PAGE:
Record turnouts are expected in the U.S. presidential race as primary voters go to the polls in Texas, Ohio, Rhode Island and Vermont. The latest public opinion polls show Democratic Senators Hillary Clinton and Barack Obama locked in very close contests in the delegate-rich states of Texas and Ohio. On the Republican side, Senator John McCain could secure his party's nomination with victories Tuesday over former Arkansas Governor Mike Huckabee. VOA Correspondent Cindy Saine reports from Washington.
Senator Hillary Clinton is fighting to keep her dream alive of becoming the first woman elected president of the United States. Polls show the race for the Democratic nomination too close to call in Texas, and give her a slight lead in Ohio, where she will await the results Tuesday night. Her husband, former President Bill Clinton, had asserted that she needs to win both Texas and Ohio to keep her campaign going.
But speaking from Texas on Comedy Central's The Daily Show late Monday, Clinton indicated she may fight on even if she does not win both states.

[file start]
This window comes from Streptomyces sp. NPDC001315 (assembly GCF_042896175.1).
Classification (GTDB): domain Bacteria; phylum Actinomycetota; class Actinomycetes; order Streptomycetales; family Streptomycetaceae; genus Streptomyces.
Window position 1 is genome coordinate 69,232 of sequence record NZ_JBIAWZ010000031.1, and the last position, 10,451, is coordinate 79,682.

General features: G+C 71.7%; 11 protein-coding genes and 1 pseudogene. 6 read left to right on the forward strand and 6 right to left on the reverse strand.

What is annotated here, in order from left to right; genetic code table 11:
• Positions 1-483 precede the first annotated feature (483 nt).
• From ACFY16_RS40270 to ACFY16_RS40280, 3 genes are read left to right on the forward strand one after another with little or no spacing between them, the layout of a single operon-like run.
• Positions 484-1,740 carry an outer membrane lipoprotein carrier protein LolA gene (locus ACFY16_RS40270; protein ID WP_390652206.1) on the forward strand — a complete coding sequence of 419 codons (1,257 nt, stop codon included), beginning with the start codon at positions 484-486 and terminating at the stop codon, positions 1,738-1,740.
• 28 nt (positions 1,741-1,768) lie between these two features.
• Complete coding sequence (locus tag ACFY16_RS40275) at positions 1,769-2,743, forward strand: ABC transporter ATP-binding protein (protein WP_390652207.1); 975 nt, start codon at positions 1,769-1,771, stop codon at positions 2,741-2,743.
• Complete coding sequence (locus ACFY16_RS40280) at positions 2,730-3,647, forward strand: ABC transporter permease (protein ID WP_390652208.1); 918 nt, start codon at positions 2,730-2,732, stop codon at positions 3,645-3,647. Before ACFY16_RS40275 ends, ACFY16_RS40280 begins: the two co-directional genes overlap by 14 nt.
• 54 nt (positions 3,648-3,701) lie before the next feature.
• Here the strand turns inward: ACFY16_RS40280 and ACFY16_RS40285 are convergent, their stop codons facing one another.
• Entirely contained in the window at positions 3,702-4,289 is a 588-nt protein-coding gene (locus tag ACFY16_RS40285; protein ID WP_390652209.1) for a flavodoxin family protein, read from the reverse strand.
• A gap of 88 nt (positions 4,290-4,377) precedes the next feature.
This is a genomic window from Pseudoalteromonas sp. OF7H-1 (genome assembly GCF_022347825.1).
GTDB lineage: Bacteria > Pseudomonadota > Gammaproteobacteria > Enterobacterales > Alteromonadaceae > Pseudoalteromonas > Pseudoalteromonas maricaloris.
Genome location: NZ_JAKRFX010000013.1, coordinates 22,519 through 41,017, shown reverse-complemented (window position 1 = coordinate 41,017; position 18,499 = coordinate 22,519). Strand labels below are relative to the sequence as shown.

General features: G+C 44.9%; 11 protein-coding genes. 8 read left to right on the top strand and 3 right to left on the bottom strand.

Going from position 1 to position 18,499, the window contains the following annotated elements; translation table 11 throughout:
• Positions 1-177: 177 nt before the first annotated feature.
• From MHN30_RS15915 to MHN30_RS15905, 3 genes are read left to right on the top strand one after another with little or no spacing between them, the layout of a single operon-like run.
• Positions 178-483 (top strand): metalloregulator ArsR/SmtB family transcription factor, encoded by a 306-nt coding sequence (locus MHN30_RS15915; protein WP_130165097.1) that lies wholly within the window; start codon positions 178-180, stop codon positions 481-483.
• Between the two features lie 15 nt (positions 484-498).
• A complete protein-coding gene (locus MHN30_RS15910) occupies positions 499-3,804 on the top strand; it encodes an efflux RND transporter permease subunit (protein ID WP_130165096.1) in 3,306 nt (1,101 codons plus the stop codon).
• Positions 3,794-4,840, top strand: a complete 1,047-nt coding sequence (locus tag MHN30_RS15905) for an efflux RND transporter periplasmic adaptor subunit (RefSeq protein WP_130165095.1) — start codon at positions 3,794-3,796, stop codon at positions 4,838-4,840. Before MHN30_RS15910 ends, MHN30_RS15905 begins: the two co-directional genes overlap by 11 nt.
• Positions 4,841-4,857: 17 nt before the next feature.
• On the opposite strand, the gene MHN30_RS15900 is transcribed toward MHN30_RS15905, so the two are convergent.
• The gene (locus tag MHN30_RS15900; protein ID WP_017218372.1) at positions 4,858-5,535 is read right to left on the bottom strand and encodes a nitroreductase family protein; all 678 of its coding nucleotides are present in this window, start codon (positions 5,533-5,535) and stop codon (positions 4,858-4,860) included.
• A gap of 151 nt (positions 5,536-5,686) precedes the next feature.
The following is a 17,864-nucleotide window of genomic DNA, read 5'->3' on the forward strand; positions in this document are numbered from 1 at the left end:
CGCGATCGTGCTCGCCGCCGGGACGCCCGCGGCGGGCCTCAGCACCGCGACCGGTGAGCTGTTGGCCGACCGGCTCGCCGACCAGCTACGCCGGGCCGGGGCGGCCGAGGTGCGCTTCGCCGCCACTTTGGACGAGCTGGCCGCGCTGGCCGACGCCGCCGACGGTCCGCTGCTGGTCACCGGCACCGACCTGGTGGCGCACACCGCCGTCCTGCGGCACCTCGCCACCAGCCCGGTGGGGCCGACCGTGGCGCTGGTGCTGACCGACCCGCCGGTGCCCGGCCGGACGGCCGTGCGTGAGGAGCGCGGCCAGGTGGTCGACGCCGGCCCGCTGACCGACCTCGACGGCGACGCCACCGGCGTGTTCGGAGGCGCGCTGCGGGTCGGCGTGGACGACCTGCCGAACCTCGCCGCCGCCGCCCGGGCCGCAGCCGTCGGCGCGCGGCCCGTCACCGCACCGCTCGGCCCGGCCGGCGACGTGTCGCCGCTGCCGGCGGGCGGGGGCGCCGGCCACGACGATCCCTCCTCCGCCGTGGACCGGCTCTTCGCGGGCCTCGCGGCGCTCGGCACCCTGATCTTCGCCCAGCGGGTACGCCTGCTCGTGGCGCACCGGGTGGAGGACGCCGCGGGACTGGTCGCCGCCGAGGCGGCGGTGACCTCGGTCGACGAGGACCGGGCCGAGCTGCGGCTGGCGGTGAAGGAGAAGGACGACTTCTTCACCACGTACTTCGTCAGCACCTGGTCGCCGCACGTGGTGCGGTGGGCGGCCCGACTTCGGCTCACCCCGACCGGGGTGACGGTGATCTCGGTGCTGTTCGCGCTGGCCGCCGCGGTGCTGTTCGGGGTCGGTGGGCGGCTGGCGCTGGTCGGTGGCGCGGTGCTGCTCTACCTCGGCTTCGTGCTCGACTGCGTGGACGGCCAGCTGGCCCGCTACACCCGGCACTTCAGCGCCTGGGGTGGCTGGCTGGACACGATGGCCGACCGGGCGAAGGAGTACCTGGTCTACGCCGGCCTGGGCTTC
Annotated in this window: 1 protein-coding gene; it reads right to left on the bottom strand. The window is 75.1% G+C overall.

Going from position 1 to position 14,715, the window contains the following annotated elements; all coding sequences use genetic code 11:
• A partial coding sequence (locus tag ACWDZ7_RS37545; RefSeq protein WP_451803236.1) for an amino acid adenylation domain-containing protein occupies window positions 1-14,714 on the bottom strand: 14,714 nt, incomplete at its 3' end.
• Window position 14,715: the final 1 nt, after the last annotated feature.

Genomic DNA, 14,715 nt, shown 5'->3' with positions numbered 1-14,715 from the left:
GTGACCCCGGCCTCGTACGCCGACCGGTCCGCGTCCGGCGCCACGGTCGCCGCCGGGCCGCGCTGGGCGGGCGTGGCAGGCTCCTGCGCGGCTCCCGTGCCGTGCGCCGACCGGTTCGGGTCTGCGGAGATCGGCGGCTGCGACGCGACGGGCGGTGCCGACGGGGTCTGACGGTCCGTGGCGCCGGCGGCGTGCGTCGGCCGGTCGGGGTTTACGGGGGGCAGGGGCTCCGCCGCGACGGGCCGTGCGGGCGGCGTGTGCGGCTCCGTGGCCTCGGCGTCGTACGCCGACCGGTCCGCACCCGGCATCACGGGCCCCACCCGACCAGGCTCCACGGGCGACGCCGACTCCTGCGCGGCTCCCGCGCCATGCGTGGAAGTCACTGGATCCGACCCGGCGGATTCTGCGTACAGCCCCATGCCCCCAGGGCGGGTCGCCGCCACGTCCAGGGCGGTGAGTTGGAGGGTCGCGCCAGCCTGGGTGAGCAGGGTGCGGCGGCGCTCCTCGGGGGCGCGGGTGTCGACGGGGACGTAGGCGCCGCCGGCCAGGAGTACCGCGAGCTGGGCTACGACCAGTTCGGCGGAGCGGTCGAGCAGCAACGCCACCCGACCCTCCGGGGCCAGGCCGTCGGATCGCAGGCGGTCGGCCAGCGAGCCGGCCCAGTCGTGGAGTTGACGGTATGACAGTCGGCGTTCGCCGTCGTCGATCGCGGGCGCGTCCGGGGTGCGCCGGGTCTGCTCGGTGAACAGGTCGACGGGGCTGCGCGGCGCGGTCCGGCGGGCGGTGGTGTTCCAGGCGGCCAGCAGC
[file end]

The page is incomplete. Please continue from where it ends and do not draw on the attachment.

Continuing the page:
"It is still a very close contest in terms of the popular vote and the number of delegates," she said.
Senator Barack Obama, who is vying to become the first African-American U.S. president, has more committed delegates than Senator Clinton and is coming off 11 straight victories in primaries and caucuses since Super Tuesday on February 5. His campaign would love to deliver Clinton a "knockout blow" by winning both Texas and Ohio.
But campaigning Monday with his wife Michelle in Texas, Senator Obama asked his supporters not to take anything for granted.
"We have got to work in these last few hours. If you voted, then you have got to go find somebody who has not voted," he said. "If you already planned to caucus, you have got to round up five more friends to go to caucus with you."
Texans can choose to cast ballots in the Democratic or Republican primary, and then attend a caucus held by that party after the polls close. Turnout has already been high in Texas, with an estimated 60 percent of voters casting their ballots in early balloting.
Polls show Obama with a strong lead in Vermont, and Clinton leading in Rhode Island.
Republicans are also voting in the same four primaries, with a total of 256 Republican delegates at stake. Senator John McCain only needs 177 additional delegates to clinch his party's nomination at the national convention in early September.
His chief remaining opponent, former Arkansas Governor Mike Huckabee has said he will stay in the race until someone obtains the required number of delegates. Senator McCain has already been focusing his energy on his Democratic rivals for the White House.